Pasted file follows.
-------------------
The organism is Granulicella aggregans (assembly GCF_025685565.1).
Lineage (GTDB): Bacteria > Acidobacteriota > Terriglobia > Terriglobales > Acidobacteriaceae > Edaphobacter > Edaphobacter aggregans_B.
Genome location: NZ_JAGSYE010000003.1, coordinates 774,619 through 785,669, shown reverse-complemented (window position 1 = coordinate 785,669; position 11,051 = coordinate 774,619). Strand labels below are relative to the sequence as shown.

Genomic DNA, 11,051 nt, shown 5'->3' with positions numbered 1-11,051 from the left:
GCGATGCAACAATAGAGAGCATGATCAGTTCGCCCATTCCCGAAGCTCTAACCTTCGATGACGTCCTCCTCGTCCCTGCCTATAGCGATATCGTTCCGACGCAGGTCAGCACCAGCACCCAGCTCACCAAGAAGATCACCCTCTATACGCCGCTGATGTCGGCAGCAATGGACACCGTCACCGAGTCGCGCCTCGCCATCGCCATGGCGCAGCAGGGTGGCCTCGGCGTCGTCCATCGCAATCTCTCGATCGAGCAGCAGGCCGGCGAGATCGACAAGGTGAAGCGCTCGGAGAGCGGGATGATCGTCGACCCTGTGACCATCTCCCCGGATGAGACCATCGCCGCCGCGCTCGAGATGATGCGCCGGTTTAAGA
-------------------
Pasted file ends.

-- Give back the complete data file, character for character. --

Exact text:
The organism is Granulicella aggregans (assembly GCF_025685565.1).
Lineage (GTDB): Bacteria > Acidobacteriota > Terriglobia > Terriglobales > Acidobacteriaceae > Edaphobacter > Edaphobacter aggregans_B.
Genome location: NZ_JAGSYE010000003.1, coordinates 774,619 through 785,669, shown reverse-complemented (window position 1 = coordinate 785,669; position 11,051 = coordinate 774,619). Strand labels below are relative to the sequence as shown.

Genomic DNA, 11,051 nt, shown 5'->3' with positions numbered 1-11,051 from the left:
GCGATGCAACAATAGAGAGCATGATCAGTTCGCCCATTCCCGAAGCTCTAACCTTCGATGACGTCCTCCTCGTCCCTGCCTATAGCGATATCGTTCCGACGCAGGTCAGCACCAGCACCCAGCTCACCAAGAAGATCACCCTCTATACGCCGCTGATGTCGGCAGCAATGGACACCGTCACCGAGTCGCGCCTCGCCATCGCCATGGCGCAGCAGGGTGGCCTCGGCGTCGTCCATCGCAATCTCTCGATCGAGCAGCAGGCCGGCGAGATCGACAAGGTGAAGCGCTCGGAGAGCGGGATGATCGTCGACCCTGTGACCATCTCCCCGGATGAGACCATCGCCGCCGCGCTCGAGATGATGCGCCGGTTTAAGA